So, what's in a name? A lot actually.

How do you name your characters?

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4 Comments:

Blogger Sioux Roslawski said...

Nicole--I'm lucky. Usually I don't have to name my characters because I write creative nonfiction. My real-life characters already have names.

However, as I delved into a fictional piece, I had to ponder names. For me, history played a part in the process. What names would have fit in almost 100 years ago? Some of the minor characters' names were actually lifted right out of that bit of history: I would take one real-life person's first name and another real-life person's last name and mash them together.

A couple of your points you outlined in #2 I hadn't even thought of. And you are right. A lot rides on the name of a character...

7:29 AM  
Blogger Angela said...

Nicole, I can't believe it's already been a year! Wow. :) I cracked up imagining a person telling someone their kid's name is cliche. Lol!

Like Sioux, I write creative nonfiction, but I change all of my character's names, so really, it's similar to writing fiction. And it's hard! I tend to go by sound for names. My ex had a name with an eeee sound at the end of his name, so I changed it to a name with a similar end sound but completely different. I don't know if this is the best idea because it's obvious to pick out, but it helps me mentally because the sound of a name or word is so important. A hard ck or nt at the end of a name is much different than a soft ie or ly. Obviously, this wouldn't work in fiction because you start without a name to begin with, but what you could do is think of the actor that would play your character in a movie, then take their real name and change it to something with a similar sound. This can help you visualize the character.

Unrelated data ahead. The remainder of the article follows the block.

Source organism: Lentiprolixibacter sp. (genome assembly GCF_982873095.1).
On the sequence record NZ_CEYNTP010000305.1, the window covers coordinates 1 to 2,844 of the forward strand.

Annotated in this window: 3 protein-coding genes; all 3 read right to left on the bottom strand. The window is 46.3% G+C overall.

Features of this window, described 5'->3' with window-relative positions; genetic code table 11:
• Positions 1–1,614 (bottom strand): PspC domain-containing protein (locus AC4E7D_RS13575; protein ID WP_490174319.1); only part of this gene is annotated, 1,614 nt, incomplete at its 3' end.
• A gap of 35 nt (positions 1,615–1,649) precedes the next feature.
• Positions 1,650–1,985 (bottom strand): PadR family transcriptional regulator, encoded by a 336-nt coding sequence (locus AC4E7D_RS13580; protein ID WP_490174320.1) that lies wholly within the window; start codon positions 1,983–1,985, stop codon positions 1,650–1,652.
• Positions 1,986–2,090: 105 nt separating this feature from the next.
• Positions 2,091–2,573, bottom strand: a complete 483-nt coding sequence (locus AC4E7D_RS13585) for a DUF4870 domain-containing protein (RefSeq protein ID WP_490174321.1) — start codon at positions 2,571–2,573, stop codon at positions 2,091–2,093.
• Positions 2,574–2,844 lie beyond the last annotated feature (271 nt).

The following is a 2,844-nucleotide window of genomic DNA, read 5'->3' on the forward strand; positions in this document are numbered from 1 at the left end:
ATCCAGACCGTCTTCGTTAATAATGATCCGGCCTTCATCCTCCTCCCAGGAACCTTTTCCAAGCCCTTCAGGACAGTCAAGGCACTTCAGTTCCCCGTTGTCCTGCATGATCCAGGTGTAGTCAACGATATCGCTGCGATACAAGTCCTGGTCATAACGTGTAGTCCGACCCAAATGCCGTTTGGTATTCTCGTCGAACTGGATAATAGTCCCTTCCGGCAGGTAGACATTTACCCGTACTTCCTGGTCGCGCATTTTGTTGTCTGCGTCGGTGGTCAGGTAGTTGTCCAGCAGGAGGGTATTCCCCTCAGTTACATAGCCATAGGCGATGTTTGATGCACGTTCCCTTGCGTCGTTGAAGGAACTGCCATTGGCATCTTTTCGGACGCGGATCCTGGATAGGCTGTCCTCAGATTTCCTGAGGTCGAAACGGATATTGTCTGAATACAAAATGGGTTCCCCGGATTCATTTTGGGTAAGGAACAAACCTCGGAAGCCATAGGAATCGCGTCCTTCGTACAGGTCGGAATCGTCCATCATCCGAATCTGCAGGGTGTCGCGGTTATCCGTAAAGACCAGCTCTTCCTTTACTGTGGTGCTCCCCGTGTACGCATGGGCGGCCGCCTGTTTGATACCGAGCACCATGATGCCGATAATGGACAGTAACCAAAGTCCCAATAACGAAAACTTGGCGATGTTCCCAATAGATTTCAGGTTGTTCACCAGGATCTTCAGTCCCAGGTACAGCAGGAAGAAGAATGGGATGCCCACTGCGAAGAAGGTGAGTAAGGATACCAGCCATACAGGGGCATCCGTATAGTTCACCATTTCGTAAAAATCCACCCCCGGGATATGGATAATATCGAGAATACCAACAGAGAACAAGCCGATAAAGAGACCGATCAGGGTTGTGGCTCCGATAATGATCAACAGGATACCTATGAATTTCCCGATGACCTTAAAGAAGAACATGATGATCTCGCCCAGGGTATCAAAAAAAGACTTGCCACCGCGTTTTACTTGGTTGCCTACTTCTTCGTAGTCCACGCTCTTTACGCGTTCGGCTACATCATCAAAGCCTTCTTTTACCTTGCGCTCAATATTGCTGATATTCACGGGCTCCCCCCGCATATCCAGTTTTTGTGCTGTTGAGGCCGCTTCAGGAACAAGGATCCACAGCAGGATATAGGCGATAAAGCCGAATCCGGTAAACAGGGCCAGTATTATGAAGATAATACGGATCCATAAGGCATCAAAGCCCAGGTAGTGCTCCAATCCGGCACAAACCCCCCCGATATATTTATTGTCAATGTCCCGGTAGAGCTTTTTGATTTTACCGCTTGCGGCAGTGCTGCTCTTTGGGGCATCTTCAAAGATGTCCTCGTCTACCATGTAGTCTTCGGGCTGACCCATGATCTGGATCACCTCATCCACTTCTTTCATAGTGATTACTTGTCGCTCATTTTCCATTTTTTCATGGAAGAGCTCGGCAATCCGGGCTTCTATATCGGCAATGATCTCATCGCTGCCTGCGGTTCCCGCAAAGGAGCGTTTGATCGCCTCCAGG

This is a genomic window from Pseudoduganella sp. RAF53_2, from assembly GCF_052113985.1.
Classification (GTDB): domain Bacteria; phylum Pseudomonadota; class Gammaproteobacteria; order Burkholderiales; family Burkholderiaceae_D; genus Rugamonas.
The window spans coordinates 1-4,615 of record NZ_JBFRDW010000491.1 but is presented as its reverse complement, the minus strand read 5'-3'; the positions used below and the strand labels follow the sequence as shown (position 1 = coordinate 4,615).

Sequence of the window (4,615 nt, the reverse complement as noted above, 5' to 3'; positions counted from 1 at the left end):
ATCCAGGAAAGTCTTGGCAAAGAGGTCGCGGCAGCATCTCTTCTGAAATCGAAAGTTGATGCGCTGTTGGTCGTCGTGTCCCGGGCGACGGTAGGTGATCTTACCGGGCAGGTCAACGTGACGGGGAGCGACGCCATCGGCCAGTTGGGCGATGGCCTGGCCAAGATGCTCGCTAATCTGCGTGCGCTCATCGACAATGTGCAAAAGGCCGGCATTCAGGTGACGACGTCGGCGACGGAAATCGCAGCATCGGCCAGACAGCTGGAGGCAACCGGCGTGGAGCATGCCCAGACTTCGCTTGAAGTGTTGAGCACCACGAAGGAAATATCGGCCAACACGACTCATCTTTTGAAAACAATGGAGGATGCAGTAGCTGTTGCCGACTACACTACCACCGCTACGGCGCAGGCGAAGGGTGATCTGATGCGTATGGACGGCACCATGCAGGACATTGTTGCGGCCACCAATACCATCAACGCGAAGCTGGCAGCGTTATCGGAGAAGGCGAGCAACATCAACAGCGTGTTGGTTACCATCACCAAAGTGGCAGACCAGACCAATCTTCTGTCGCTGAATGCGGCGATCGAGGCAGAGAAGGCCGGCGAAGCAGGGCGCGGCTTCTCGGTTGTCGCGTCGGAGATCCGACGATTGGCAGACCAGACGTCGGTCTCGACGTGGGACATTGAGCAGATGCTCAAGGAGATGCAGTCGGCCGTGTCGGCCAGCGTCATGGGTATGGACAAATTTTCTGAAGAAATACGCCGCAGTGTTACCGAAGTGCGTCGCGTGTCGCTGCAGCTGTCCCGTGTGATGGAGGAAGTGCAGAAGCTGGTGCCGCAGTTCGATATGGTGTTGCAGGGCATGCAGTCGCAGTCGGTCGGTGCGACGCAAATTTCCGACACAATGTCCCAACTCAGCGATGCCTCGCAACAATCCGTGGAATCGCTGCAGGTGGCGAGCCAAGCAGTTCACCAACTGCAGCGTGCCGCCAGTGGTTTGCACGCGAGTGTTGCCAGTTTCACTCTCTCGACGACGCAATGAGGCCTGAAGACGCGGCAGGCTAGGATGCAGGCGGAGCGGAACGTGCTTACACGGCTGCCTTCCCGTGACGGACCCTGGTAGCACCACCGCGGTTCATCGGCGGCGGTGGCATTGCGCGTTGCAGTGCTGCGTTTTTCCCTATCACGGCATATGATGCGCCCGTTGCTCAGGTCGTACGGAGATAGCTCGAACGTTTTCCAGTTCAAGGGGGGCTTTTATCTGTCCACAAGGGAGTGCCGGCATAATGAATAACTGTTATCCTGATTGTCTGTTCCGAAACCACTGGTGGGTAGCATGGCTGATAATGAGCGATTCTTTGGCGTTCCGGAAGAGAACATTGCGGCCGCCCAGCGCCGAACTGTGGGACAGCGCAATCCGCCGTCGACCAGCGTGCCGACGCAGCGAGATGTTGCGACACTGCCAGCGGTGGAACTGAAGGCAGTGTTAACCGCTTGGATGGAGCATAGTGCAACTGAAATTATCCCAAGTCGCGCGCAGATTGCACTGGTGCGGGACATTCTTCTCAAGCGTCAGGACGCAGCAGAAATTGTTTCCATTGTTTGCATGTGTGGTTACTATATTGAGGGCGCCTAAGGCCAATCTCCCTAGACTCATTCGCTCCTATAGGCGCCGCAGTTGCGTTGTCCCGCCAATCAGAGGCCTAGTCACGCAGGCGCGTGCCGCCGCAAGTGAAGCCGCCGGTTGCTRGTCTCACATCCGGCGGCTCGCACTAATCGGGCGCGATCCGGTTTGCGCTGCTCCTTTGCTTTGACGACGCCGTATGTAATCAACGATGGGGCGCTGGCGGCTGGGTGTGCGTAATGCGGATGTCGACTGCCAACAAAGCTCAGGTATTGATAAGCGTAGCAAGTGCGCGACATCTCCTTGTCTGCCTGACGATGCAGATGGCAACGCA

10:08 AM  
Blogger Renee Roberson said...

This is kind of funny, but since I write YA, I name a lot of characters names that were on my wish list when I was trying to come up with names for my kids! I really wanted to name my daughter Noelle, but my husband wasn't on board. So she's a main character in one of my books! My other YA features a storyline inspired by my son, so I named the character his middle name. When I'm writing something set in a different time period, I try to search websites that can help generate names that fit in with the times. There are a few different name generators but I can't think of them off the top of my head. It's always interesting!

6:20 PM  
Blogger Nicole Pyles said...

@Sioux - I love that idea that you did for historical fiction names!

@Angela - Oh I love that idea of chosing similar names. And the actor idea - now that's a good one!!

@Renee - Oh I love your idea for chosing names of your baby name list!

6:01 PM